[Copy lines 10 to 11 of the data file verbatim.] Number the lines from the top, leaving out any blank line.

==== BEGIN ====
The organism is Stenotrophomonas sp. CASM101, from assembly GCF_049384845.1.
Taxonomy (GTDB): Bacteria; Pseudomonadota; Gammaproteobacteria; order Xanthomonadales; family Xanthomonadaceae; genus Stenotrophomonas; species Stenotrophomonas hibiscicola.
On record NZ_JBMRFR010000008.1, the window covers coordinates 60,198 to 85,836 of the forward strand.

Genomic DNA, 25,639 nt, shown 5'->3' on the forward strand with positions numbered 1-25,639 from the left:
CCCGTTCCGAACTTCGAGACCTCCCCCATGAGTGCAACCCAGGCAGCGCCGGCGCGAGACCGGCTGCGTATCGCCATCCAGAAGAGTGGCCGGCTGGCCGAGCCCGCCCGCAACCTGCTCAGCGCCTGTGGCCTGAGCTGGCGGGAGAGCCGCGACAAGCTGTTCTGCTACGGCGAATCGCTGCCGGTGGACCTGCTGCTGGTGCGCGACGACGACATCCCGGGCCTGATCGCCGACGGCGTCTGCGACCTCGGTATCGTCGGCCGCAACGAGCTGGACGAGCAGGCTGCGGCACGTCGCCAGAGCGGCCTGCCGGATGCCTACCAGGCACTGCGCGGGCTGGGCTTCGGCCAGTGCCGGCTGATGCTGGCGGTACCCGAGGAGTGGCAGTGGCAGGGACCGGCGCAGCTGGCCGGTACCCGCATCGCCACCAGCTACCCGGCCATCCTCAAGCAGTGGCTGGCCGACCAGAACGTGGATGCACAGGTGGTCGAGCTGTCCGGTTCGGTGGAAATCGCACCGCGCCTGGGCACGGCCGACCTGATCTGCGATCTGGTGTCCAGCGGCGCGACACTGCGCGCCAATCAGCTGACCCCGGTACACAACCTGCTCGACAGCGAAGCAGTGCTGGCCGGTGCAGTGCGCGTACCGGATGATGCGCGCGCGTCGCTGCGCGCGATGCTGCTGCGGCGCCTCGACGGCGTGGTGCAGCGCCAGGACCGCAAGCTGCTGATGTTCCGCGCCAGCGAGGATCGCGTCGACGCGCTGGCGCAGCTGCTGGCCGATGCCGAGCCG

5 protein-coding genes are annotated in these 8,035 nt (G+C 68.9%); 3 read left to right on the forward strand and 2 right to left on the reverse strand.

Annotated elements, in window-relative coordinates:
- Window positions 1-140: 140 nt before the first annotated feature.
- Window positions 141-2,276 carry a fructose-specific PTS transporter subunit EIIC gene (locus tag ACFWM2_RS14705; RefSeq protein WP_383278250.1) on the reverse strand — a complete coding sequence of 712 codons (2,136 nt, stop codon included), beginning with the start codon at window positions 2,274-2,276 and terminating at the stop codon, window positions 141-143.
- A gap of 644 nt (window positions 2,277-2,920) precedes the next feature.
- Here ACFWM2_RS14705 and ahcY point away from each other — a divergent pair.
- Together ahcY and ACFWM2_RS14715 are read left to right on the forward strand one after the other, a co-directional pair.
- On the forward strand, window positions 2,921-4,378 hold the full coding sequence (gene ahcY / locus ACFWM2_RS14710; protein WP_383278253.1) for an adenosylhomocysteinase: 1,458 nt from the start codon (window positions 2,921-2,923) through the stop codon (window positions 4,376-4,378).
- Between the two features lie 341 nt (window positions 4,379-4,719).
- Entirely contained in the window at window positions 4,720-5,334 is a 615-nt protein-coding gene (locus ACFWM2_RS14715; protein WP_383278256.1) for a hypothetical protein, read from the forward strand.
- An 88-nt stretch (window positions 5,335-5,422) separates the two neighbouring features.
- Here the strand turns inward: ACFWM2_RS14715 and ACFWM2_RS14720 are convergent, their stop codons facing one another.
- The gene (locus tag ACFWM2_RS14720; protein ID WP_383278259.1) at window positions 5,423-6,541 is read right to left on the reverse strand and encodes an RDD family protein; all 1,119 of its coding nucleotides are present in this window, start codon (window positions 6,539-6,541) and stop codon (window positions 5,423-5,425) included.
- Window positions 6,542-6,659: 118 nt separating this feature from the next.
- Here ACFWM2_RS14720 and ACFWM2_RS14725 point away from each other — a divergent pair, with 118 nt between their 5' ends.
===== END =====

- A gap of 644 nt (window positions 2,277-2,920) precedes the next feature.
- Here ACFWM2_RS14705 and ahcY point away from each other — a divergent pair.